National Anti-vivisection Society

 

National Antivisection Society

About vivisection

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Why vivisection is flawed

What happens to laboratory animals Many people are opposed to animals suffering and dying in experiments for trivial products such as beauty cosmetics, but are less sure about research labelled as...

Differences between primates and humans

Primates in UK labs include baboons, macaques, tamarins, marmosets, and squirrel monkeys. Although basic, there are more guidelines for housing primates than any other species, but these are routinely...

Differences between guinea pigs and humans

Guinea Pigs are used in a range of experiments including having their skin abraded and household and industrial substances applied in skin irritancy tests. What a Waste Guinea pigs can only breathe...

Differences between rats and humans

Sociable, inquisitive and playful, rats fare no better in the laboratory than mice. They are kept in small boxes stacked on racks with nothing to amuse the animals. At St Mary's Medical School, London,...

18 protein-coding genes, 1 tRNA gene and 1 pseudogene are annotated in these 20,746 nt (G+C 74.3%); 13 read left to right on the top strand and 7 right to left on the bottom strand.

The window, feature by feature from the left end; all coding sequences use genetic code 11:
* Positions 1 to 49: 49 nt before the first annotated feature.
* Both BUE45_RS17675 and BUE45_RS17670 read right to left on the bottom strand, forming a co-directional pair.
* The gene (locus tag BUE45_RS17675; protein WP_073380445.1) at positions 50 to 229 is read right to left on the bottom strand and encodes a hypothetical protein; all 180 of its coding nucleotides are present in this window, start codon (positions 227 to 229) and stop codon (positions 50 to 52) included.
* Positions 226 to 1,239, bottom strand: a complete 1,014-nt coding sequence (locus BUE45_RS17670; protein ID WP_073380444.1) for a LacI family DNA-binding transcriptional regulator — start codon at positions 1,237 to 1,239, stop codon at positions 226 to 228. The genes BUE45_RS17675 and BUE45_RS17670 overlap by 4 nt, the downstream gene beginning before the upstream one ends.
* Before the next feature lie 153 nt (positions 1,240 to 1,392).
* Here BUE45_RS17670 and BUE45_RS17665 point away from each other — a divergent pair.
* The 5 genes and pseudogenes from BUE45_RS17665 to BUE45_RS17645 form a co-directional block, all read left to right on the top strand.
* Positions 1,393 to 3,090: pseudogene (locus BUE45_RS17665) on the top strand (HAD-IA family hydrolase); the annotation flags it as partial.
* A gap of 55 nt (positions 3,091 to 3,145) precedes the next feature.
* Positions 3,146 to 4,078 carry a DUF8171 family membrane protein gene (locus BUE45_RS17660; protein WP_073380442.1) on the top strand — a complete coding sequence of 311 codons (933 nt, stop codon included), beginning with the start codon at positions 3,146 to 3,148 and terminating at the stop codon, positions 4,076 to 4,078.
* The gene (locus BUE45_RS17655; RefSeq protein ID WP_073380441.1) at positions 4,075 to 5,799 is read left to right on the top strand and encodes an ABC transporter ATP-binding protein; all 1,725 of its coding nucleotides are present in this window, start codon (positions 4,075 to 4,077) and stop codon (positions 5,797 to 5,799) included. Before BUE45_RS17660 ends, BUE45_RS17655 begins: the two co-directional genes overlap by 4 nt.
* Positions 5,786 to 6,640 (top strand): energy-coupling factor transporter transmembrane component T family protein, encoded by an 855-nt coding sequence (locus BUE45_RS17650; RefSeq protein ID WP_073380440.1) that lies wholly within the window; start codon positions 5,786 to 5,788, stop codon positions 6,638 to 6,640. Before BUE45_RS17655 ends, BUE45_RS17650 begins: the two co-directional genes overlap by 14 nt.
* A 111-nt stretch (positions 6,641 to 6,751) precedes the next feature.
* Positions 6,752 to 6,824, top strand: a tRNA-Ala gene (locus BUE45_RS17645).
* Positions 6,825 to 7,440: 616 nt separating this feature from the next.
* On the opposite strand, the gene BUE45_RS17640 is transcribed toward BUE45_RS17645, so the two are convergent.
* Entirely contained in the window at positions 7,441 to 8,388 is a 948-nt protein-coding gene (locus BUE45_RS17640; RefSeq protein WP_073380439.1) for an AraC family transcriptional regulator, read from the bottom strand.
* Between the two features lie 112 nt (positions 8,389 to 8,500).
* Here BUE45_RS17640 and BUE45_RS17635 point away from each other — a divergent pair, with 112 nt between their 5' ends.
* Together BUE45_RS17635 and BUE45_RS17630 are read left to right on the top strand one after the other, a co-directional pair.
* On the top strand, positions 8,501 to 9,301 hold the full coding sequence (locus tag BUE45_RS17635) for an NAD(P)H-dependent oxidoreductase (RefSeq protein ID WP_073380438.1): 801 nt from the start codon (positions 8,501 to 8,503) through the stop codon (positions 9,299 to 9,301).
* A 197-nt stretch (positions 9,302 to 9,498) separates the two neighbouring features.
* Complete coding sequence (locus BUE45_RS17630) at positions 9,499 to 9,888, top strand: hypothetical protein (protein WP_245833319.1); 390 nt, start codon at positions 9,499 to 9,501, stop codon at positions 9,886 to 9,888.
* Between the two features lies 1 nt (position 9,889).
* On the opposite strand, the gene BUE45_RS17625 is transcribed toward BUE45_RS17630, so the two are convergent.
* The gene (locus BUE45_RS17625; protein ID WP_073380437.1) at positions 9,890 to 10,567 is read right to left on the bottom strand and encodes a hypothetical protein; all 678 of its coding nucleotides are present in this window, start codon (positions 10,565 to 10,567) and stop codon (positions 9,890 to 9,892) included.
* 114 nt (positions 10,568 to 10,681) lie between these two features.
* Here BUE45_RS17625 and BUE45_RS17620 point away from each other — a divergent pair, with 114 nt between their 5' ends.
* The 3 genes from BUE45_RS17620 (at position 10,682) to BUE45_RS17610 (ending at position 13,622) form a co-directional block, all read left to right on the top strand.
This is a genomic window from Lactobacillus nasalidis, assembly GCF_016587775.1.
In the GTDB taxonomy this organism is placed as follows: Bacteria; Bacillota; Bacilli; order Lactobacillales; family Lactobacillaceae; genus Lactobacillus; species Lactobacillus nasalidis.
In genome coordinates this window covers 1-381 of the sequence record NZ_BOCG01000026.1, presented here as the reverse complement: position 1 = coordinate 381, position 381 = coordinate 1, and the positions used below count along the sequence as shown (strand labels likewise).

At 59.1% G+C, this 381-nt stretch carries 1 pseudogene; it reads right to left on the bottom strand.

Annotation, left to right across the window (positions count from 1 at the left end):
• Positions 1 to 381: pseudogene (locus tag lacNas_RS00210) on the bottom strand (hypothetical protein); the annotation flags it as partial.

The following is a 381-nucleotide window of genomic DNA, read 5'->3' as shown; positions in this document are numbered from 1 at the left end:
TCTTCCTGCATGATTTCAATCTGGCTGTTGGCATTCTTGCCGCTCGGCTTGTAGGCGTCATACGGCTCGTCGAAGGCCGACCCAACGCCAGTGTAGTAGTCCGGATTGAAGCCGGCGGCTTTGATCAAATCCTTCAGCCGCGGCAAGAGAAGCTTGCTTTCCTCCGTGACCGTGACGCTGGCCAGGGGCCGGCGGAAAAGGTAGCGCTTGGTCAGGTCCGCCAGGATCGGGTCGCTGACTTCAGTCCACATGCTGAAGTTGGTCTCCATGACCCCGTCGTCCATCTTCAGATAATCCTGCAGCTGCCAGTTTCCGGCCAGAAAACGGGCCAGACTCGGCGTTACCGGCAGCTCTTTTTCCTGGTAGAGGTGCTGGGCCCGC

Differences between rabbits and humans

Rabbits are commonly kept in stacks of cramped cages, with perforated metal floors, and no bedding. The confinement and lack of exercise causes their bones to become brittle, and so their spines are easily...

Differences between mice and humans

Rodents account for over 80% of animals used in experiments in UK laboratories - more than half use mice and about a fifth rats. Even identification of rodents is brutal - holes punched through ears,...

Differences between fish and humans

Fish are used for all kinds of research, with the largest number in 'safety' testing of products. One contract testing company uses fish in toxicity studies. The chemical is dissolved in the water in their...

Differences between ferrets and humans

Amongst other experiments, ferrets have been used in dental testing. A superior, non-animal method of testing for toxicity of dental filling materials was developed with support from our Lord Dowding Fund...

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